Feature Article

Isolating USB Connections in Medical Equipment

Posted by emdtadmin on November 1, 2009

Although offering several benefits, the universal serial bus (USB) port has not been rapidly adopted for connecting medical equipment. This is because it could affect safety procedures, with equipment not operating isolated from the mains. To overcome this, a single package isolation device has been developed that can be inserted directly into the USB signal path.

The ubiquitous USB

It is no exaggeration to say that today the personal computer (PC) is a necessary tool of daily life. Huge sales volumes and fierce competition between vendors in the PC market have sharply driven down component prices. This means that other sectors such as medical equipment can take advantage of affordable technologies originally developed or popularised for PCs.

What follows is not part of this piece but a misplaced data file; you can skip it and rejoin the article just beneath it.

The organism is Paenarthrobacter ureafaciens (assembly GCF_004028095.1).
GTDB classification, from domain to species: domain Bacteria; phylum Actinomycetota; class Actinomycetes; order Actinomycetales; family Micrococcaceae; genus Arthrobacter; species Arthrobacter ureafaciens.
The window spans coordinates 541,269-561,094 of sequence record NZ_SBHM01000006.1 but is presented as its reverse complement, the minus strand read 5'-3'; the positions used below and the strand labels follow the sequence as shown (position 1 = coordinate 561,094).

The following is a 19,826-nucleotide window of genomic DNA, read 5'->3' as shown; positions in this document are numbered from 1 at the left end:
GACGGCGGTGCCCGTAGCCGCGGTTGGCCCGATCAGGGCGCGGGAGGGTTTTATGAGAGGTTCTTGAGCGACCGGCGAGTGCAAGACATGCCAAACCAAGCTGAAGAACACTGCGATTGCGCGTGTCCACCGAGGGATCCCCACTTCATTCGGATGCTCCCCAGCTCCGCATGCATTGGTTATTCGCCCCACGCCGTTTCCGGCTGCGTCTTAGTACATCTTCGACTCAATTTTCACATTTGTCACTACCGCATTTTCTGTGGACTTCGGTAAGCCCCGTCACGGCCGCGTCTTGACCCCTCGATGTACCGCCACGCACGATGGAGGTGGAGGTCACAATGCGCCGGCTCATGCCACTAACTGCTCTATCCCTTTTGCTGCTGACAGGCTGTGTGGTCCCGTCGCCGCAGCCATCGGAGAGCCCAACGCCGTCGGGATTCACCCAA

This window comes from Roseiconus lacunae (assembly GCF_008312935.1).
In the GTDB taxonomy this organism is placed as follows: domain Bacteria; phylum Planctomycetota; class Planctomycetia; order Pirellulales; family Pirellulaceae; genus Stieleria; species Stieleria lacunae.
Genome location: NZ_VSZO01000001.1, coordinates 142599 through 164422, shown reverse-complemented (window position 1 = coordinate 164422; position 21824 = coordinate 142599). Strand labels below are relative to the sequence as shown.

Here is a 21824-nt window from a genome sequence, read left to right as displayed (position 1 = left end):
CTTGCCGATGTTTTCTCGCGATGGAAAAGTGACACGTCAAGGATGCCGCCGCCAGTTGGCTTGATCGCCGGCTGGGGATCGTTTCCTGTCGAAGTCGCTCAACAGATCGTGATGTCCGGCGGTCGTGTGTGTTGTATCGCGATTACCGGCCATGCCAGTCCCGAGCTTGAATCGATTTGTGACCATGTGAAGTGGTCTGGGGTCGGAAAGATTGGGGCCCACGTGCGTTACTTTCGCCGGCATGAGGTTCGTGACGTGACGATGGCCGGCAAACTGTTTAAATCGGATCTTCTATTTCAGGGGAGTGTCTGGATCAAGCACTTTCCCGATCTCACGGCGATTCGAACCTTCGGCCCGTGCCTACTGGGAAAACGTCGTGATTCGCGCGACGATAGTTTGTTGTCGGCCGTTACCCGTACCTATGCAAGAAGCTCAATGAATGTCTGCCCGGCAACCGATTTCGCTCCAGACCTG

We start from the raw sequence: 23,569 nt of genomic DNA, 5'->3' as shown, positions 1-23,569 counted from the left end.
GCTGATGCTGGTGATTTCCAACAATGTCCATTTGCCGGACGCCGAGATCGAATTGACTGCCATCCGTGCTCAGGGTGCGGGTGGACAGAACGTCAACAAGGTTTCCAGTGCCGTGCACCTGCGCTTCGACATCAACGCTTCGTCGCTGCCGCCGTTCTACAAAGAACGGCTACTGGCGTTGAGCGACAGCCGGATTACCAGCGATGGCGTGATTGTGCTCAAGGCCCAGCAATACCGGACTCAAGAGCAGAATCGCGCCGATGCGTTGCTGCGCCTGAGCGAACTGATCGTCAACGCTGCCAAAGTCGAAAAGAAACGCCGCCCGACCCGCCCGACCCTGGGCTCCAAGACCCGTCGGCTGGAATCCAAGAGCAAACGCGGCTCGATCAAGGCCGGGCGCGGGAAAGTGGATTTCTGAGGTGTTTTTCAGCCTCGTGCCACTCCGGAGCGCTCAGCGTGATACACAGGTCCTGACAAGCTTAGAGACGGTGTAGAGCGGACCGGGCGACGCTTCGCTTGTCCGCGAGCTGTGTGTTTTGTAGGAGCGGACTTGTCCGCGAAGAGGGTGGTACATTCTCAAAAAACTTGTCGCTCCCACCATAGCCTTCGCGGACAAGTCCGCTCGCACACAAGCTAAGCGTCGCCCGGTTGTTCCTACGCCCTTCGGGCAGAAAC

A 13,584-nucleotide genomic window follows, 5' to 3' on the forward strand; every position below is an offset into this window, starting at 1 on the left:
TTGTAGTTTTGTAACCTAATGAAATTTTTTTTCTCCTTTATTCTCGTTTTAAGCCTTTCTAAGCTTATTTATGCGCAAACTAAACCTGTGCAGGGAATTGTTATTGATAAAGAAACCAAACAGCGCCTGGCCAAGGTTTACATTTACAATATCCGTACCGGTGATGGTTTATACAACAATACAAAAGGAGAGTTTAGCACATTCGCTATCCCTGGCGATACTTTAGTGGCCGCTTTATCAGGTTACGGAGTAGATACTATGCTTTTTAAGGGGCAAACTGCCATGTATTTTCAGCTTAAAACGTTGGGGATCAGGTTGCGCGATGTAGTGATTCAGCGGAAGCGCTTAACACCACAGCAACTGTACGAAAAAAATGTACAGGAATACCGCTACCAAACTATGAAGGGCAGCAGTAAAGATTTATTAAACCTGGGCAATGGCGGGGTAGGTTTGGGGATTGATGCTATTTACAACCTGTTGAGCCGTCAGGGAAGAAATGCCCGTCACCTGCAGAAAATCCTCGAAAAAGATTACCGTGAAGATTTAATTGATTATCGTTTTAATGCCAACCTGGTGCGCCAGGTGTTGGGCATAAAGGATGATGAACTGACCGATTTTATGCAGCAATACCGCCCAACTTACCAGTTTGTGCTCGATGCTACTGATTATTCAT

For connecting medical equipment, the familiar universal serial bus (USB) port has started to replace the RS-232 converter as the interface of choice. USB is faster and more robust than RS-232 and a wider range of cost-effective peripherals is available. The “plug and play” nature of USB also reduces development overheads and the need for special dedicated software.

However, USB has one disadvantage: it is more difficult to isolate electrically because it is differential, bidirectional and requires configuration to indicate bus speed and bus control. Until recently, solutions for isolating USB required the use of multiple USB controllers and isolators, with the disadvantage that this approach required additional board space and increased overall cost.

Electrical isolation